Scientists Warn That Lebanon’s Cedars Are At Risk

Mother Jones

Lebanon’s iconic cedar trees, cherished for their historical and religious significance, now face a severe threat from climate change. These trees, deeply rooted in the nation’s heritage and mentioned 103 times in the Bible, have been a symbol of endurance and beauty for centuries.

In the northern regions of Lebanon, these cedars provide a backdrop for an annual gathering of Lebanese Christians at a 19th-century chapel, celebrating the site of Jesus Christ’s transfiguration.

However, these resilient trees, which have survived wars, droughts, and deforestation, are now battling against the effects of a changing climate.

Recent reports, including one from The New York Times, highlight a concerning trend: cedar seeds fall prematurely in the mountainous areas.

The reason? Shorter snow coverage periods and higher-than-average temperatures disrupt their natural growth cycle. A single frost event can now halt their germination process entirely.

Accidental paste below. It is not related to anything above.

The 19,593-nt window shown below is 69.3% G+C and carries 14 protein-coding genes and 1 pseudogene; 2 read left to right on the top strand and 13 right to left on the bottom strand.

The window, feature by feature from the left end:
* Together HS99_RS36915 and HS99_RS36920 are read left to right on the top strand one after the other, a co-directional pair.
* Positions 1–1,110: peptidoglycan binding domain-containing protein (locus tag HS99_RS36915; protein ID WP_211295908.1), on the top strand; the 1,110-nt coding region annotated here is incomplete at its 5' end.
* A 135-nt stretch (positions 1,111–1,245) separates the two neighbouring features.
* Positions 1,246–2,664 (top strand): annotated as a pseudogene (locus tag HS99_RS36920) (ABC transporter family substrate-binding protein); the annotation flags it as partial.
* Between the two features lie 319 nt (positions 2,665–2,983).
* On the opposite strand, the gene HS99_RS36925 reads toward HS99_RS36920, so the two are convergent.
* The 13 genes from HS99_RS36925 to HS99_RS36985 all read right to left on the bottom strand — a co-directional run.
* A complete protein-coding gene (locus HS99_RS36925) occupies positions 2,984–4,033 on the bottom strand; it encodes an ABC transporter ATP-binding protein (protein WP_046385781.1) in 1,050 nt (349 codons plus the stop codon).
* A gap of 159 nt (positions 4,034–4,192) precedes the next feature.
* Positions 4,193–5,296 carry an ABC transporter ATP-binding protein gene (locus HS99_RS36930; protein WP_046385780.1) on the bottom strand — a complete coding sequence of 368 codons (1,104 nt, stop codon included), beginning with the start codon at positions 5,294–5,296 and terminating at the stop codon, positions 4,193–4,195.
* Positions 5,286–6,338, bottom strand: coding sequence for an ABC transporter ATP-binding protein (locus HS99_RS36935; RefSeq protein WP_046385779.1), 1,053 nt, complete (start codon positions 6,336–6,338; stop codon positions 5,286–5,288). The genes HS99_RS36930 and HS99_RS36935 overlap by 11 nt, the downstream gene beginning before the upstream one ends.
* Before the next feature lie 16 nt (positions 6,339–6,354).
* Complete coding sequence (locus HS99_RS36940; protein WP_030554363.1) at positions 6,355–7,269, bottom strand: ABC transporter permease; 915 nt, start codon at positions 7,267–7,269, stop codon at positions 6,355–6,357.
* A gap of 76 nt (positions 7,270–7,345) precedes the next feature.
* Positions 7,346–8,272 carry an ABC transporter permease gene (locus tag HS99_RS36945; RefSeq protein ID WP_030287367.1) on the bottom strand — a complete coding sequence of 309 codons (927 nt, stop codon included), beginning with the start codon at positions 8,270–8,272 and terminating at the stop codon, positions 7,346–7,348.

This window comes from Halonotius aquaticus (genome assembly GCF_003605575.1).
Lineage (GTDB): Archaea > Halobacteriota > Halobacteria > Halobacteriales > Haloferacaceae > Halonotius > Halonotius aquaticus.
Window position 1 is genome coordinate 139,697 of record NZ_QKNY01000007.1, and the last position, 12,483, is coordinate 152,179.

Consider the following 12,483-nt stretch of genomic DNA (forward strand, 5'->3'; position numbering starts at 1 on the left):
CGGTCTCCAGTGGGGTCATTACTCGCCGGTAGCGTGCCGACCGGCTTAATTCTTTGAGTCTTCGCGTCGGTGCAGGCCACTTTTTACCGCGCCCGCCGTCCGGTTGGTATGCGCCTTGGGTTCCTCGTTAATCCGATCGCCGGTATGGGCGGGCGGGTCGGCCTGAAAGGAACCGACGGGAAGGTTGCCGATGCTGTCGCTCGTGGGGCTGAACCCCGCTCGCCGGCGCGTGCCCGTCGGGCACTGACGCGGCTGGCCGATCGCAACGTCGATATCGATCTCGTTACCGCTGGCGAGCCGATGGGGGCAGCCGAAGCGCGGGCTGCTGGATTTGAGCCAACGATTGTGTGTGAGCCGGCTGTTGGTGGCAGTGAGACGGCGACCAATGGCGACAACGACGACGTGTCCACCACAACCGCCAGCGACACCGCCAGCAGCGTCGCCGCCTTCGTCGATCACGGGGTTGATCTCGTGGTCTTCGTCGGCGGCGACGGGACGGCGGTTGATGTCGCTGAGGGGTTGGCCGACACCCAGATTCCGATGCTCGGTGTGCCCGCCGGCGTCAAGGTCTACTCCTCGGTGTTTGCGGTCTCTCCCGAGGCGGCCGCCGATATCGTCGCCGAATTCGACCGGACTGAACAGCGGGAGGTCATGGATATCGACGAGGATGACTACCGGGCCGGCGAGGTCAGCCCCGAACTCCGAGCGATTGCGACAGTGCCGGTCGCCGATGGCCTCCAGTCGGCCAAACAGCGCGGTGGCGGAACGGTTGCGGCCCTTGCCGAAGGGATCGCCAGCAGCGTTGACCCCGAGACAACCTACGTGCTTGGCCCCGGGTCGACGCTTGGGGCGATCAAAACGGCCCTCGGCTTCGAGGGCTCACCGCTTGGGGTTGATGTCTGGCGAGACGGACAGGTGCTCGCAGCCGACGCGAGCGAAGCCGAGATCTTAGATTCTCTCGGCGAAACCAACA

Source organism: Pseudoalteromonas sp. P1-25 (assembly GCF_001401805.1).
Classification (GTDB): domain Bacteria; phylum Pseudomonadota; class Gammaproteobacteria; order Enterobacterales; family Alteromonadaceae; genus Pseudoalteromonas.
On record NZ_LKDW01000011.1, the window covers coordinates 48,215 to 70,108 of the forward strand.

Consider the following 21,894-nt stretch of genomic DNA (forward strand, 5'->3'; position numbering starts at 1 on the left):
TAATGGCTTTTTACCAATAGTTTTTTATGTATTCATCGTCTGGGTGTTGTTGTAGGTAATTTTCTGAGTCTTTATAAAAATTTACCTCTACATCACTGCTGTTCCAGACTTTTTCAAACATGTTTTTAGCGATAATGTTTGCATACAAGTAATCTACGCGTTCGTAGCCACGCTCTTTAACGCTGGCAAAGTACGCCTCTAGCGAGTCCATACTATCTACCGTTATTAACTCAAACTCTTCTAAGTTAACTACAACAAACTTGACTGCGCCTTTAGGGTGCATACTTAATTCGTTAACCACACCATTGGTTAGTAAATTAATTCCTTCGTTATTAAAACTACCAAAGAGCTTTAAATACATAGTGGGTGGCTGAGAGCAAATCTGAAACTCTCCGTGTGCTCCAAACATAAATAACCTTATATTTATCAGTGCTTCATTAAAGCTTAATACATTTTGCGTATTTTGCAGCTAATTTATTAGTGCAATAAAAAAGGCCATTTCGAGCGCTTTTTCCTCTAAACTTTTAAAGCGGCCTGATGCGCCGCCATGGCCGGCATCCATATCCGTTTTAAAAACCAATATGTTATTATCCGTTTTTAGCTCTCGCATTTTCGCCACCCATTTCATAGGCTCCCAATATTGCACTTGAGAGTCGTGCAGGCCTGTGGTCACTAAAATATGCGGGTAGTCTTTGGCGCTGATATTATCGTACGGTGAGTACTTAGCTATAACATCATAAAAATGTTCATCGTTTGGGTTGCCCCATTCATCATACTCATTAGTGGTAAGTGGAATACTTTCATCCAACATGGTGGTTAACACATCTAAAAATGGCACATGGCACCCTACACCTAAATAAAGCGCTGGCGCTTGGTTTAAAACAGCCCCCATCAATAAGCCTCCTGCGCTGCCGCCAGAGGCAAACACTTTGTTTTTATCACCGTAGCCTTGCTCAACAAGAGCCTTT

Moreover, rising temperatures are enabling pests like aphids to thrive at higher altitudes, attacking the trees’ bark and impairing their growth. This infestation, coupled with environmental changes, places these ancient cedars at risk of disappearing within the next 30 to 40 years.

The potential loss of the cedars is not just an environmental concern. It holds profound implications for Lebanon’s cultural and religious heritage. The cedar tree, featured on the national flag, symbolizes the country’s identity.

Its disappearance would significantly impact Christian heritage sites and the tourism industry, which draws visitors from various backgrounds to these ancient sites.

Lebanese priests and scientists have called on government officials for increased funding to research and combat the effects of climate change on these trees. However, Lebanon’s prolonged economic crisis poses a significant challenge to these efforts.

Previous initiatives to replant and protect the cedars have been sidelined due to political and economic turmoil, with many ecologists and conservationists seeking opportunities abroad due to a lack of support.

Related: A Large Fire Blazed Through The Tannourine Cedar Reserve Overnight (Video)

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